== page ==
Michigan's mental toughness put to test at Indoor Championships

Sunday, March 11, 2018 - 11:41pm

Mental fortitude isn’t something that comes to mind when talking about weight throws and shot puts.

But for the Michigan men’s track and field team, that wasn’t the case this weekend at the NCAA Indoor Championships.

“I was thinking too much,” said junior Joe Ellis. “That was the real bane of the throwing events. You just have to let your body take over, and I started to think, ‘I just really want to blast each as far as I could’ instead of just letting the process naturally happen as it happened all season.”

The mental aspect of the sport was put to the test early in the rounds for both weight throw participants, Ellis and senior Grant Cartwright. Coming into the championship, Ellis had posted career-highs in all areas. He credits the recent success to a shift in emphasis towards technique.

Whereas last year was frontloaded with room strength training — specifically squats — this year was fully focused on improving techniques.

“I added an extra turn,” Ellis said on his technique changes. “I do four turns in the ring and I think that added a more difficult, technical aspects, but when I hit a good one, it’s usually farther because of that. I’m a lot more technically sound.

“This year was way more on the technical (side), trying to figure out how to just throw far right away, and I’ve done that all season. I threw pretty deep all season, and this was kind of a shocker, when I fouled my first two, because before this meet, I had only fouled two or three throws.”

The result, despite finishing fifth in the event and earning First-Team All-American accolades, was not what Ellis had expected or wanted. Breaking multiple school records through the regular season, expectations couldn’t have been higher for him.

However, he just couldn’t cash in.

“It’s the nature of the event,” Ellis said, “and you only get six chances or three chances, and if you’re lucky, you get all six.”

Though disappointed he couldn’t do better, Ellis’ performance wasn’t one to forget.

“I’m phrasing it a lot like it wasn’t a successful weekend, but in fact it was,” he said laughing. “Becoming a First-Team All-American is super difficult, and this is my highest performance I’ve done yet at any national meet. … You were saying improvement from last year. You know seventh (last year), I felt like I squeaked in, but fifth, I felt like I was really part of the conversation all year.”

It just so happens that Ellis had found himself in the highest-leverage situation he’s been in all season — and on the biggest stage. Fouling his first two rounds out of the sector put immense pressure to throw a big one for the third round with the goal of ultimately qualifying. Already swamped with thoughts that troubled him in the early rounds, he stepped back and took to his friend and teammate Cartwright.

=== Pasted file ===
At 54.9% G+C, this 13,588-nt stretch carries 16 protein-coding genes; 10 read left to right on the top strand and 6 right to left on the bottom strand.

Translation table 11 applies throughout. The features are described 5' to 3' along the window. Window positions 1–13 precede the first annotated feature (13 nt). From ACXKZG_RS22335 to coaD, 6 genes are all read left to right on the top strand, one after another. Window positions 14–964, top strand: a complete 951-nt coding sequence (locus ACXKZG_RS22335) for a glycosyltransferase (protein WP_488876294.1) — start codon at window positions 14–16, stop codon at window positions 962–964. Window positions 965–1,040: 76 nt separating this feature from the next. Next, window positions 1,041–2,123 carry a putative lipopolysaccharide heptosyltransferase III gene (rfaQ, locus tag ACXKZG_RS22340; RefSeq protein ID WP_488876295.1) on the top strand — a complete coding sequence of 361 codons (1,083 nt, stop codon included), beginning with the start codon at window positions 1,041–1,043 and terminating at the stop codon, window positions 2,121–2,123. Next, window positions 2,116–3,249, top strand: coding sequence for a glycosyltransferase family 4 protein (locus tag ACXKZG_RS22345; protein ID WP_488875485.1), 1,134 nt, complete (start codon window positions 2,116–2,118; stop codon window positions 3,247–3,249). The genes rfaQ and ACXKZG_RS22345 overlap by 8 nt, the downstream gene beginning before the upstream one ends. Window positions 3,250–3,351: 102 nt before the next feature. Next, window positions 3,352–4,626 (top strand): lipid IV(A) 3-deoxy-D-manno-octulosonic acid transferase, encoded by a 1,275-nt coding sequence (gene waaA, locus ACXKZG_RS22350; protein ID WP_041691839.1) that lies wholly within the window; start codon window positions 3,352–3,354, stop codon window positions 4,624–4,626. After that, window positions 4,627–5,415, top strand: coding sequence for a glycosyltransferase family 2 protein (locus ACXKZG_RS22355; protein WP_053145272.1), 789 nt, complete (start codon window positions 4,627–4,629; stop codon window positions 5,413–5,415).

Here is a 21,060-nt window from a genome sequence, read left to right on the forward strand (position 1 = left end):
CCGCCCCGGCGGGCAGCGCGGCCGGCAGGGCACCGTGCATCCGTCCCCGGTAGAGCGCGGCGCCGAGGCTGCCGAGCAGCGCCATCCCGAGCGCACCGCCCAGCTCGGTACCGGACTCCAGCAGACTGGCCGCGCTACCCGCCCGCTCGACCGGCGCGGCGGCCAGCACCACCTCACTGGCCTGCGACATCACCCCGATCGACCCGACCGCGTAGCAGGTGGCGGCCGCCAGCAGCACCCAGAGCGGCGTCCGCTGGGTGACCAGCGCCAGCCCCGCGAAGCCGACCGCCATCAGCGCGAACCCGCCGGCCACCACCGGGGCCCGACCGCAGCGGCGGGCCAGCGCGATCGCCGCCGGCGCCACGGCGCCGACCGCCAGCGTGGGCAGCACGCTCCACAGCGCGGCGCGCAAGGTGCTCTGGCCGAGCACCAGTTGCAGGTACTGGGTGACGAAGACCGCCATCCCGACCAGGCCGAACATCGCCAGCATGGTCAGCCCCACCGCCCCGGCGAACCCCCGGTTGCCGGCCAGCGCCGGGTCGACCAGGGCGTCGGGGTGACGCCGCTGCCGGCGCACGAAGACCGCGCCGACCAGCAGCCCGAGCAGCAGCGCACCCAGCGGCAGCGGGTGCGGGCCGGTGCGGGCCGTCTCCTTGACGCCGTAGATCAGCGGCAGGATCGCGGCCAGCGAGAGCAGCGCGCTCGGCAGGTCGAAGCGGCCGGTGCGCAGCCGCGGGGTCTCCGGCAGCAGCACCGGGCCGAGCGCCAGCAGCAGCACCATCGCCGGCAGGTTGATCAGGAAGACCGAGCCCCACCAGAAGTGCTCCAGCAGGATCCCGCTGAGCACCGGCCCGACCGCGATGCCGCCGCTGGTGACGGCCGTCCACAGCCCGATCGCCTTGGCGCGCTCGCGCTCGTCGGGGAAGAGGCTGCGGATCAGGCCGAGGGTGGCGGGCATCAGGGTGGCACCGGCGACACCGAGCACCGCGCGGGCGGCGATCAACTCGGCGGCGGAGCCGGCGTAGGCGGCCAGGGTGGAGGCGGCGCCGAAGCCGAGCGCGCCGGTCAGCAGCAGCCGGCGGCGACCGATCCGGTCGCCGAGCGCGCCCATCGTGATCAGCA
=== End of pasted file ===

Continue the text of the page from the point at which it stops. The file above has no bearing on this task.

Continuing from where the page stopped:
Cartwright calmed him down and brought him back into focus. As Michigan coach Jerry Clayton put it, it was a “competitive advantage” to have friends both participate in the same event — the NCAA Championships at that. But for Ellis, it was a helpful beacon to remind him it was just another throw, allowing him to post a 22.55-meter mark.

Cartwright faced a similar situation as Ellis, but rather than fouling the first two rounds by throwing outside the sectors, he committed foot fouls. For his first attempt, he threw what could have been a qualifying First-Team All-American throw, but he couldn’t hold the front of the ring. For his second throw, just narrowly, Cartwright fouled on another good throw, which was met with skepticism from the Michigan coaching staff.

After filing a protest to challenge the call, his throw was reviewed and confirmed a foul. Just as Ellis had, Cartwright had to face his final throw with mounting pressure to make the final round. He failed to qualify, throwing 20.82 meters to get a 12th-place finish, good for Second-Team All-American honors.

“You have to go after the throws and hit the rhythm,” Clayton said. “The problem is you can’t — I guess people say to just take a ‘safe throw’ — but you can’t really take a safe throw at this level and make the finals, especially with two fouls.”

Sophomore Andrew Liskowitz also got Second-Team All-American honors with his 18.38-meter shot put. Just as the other Wolverine participants, his first two attempts were met with fouls.

“That week, you always have on your mind, ‘You have to make finals,’ and there were 16 other people in the heat which was a little irregular,” Ellis said. “And so when you have your first one, you wait about 15 minutes before you have a chance to get back in the ring, and so it really takes a toll on you mentally.”

The mental strife was evident through Michigan’s performances for what was an underachievement by the standards of the players and program, but there was plenty to learn from for the players going forward.